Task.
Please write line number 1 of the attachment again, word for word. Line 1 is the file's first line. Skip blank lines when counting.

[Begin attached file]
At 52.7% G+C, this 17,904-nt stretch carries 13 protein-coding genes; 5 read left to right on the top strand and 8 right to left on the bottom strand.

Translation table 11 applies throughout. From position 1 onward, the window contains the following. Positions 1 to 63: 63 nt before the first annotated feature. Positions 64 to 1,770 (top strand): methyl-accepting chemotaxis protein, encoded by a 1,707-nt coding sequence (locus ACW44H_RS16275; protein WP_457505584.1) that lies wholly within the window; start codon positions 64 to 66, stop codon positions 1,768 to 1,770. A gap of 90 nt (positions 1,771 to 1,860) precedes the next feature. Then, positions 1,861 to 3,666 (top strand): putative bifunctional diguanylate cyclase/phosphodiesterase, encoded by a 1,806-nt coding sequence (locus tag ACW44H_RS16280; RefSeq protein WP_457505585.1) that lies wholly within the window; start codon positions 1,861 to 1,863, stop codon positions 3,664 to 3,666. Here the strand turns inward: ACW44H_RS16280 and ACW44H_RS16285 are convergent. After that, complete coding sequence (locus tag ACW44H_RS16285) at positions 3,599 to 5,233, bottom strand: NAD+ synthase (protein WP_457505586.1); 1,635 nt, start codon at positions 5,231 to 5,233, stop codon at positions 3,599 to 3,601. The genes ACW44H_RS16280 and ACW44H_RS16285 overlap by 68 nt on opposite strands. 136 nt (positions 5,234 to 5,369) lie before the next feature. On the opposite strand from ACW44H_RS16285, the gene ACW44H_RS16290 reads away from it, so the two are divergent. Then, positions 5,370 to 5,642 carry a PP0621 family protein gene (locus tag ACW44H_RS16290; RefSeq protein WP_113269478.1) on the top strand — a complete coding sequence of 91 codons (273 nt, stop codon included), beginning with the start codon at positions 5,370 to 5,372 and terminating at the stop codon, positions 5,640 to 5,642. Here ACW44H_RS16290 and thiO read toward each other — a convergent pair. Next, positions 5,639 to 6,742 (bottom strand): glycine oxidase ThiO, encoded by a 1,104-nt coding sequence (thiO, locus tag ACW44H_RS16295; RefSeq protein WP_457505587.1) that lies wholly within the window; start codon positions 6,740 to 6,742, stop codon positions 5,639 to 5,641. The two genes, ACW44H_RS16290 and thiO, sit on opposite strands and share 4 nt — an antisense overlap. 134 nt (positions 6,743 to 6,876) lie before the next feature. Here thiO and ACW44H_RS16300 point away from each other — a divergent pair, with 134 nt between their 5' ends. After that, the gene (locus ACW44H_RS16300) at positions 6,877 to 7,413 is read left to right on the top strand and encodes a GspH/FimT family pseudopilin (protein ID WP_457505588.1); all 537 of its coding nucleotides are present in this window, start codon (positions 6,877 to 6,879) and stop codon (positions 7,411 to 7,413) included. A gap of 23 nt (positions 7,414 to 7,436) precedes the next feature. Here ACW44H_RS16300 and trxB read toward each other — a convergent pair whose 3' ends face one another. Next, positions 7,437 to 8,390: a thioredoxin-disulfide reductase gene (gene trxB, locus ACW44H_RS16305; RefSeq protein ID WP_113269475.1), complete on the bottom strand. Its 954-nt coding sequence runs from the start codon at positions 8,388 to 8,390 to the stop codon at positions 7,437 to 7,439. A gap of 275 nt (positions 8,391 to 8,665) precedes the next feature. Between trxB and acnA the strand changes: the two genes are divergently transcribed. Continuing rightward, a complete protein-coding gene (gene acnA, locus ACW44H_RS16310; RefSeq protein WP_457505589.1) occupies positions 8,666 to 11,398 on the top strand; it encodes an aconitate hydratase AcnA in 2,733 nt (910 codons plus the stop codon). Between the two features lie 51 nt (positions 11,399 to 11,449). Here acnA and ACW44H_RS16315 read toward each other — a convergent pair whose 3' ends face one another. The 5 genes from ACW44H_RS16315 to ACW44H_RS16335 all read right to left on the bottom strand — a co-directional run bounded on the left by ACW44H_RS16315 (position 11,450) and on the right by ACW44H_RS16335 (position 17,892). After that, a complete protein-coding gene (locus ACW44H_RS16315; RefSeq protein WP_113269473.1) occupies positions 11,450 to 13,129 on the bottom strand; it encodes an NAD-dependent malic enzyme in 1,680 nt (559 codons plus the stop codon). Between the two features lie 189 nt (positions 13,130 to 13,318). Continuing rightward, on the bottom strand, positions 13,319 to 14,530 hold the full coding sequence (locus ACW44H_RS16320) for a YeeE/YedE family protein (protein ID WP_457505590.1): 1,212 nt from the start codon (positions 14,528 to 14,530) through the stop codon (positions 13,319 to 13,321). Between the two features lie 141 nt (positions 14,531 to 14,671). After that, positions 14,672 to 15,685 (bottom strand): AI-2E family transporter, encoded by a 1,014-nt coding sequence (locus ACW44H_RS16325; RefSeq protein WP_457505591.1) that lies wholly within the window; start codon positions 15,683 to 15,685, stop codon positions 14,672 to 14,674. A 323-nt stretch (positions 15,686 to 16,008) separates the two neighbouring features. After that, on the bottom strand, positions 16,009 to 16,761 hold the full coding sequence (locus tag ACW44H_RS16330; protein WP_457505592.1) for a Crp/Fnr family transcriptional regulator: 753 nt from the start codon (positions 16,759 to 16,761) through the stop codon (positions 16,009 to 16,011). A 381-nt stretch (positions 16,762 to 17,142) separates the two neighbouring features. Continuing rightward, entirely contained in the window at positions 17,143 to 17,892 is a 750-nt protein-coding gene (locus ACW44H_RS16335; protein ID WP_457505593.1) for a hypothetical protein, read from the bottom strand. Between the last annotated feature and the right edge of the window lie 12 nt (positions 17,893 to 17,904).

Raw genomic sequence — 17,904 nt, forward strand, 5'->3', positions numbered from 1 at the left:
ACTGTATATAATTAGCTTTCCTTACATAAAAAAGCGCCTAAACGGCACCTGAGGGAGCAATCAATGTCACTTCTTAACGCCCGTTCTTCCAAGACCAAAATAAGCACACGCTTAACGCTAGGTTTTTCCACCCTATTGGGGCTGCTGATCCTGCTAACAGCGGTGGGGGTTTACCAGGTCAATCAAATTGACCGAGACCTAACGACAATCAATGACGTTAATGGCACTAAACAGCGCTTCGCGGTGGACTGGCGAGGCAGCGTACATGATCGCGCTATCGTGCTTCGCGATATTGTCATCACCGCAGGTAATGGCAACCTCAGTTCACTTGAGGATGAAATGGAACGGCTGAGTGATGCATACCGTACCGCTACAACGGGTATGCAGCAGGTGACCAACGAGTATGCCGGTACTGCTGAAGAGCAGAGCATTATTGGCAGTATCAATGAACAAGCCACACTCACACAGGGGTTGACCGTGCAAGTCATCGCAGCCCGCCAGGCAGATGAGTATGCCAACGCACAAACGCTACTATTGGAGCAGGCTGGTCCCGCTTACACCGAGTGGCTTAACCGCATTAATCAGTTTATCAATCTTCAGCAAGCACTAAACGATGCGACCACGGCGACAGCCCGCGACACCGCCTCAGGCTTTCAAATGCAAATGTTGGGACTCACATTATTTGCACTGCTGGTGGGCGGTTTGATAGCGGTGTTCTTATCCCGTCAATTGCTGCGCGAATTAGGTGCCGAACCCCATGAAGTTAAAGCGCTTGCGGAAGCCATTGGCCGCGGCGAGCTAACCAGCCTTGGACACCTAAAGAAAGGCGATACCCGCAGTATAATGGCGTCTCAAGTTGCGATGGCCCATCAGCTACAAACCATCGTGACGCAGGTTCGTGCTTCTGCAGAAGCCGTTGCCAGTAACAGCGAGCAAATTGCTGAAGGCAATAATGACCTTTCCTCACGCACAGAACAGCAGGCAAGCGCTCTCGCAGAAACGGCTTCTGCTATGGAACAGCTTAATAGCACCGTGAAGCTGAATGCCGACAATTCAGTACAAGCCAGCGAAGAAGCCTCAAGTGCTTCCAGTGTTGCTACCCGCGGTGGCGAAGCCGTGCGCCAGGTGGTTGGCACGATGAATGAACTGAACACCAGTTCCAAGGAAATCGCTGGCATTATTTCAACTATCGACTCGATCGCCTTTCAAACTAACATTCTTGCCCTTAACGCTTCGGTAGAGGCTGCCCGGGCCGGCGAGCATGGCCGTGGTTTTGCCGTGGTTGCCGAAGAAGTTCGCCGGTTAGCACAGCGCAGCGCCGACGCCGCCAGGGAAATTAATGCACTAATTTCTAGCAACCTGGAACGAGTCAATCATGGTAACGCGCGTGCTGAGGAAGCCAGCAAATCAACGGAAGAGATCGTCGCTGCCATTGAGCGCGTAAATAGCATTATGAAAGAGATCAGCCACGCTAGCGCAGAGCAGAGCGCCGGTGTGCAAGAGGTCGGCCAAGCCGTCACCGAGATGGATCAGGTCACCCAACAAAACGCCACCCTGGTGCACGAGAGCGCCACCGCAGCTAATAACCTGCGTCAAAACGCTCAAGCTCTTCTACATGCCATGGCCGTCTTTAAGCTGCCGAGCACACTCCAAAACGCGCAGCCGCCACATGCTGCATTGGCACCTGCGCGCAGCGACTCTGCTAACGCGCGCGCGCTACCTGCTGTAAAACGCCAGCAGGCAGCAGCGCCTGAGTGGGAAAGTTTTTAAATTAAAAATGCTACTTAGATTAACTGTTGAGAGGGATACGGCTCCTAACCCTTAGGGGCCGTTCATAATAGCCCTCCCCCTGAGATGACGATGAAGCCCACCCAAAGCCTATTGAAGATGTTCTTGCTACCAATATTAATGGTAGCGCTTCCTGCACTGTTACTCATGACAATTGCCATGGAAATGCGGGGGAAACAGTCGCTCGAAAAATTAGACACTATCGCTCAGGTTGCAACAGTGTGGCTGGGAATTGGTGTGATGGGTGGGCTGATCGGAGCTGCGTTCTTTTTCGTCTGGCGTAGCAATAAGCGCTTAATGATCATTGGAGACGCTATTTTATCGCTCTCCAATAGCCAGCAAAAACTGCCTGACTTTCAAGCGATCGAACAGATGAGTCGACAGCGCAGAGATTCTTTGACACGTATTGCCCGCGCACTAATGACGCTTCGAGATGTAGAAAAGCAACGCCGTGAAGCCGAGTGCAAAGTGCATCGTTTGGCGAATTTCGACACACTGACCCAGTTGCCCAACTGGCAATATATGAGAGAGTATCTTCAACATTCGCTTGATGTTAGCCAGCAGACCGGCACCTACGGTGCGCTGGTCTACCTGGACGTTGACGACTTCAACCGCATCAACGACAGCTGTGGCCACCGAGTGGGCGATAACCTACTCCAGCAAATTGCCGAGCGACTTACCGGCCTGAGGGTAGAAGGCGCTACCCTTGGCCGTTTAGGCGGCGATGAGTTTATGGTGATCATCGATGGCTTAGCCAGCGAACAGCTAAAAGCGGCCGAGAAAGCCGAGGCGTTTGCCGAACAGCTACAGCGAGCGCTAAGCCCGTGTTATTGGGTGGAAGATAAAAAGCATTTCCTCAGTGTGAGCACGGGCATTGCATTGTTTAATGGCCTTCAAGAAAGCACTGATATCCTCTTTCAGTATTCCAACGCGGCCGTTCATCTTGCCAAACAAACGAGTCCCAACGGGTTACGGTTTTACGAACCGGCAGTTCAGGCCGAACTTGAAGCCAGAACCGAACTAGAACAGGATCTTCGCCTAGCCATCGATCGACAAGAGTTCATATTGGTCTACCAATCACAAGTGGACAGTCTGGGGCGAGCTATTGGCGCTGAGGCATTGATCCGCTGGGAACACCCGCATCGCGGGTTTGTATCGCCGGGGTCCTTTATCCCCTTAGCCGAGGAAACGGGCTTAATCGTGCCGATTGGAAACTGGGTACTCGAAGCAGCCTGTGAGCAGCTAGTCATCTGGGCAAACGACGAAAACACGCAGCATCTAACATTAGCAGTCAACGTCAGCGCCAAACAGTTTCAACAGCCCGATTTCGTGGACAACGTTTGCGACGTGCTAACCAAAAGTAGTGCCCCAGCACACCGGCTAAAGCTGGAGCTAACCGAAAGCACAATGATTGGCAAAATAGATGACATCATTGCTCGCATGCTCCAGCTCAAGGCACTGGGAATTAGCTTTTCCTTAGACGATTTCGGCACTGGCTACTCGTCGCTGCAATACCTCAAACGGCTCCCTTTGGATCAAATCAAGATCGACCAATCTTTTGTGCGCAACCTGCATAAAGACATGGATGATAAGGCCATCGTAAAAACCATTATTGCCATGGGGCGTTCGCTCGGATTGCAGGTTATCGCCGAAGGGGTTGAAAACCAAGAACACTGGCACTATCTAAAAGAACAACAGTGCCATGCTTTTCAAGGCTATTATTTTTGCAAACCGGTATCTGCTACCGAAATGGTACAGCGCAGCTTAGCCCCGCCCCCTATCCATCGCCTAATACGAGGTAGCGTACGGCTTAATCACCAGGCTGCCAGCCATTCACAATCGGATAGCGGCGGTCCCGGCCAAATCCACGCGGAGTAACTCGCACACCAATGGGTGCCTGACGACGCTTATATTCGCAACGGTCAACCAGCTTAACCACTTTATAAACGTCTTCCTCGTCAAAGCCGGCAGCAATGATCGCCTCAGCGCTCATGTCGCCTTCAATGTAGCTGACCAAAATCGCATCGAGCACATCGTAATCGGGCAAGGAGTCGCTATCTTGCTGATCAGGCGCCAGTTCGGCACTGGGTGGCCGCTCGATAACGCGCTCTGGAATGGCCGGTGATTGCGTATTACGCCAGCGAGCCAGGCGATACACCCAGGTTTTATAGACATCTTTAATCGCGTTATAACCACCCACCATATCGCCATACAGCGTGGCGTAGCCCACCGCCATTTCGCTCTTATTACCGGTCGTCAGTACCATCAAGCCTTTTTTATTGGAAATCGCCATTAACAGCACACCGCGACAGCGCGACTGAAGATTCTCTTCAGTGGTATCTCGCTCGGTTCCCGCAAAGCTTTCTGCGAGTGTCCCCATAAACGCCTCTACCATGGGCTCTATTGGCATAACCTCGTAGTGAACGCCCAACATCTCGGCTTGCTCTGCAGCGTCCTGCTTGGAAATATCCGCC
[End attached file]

At 52.7% G+C, this 17,904-nt stretch carries 13 protein-coding genes; 5 read left to right on the top strand and 8 right to left on the bottom strand.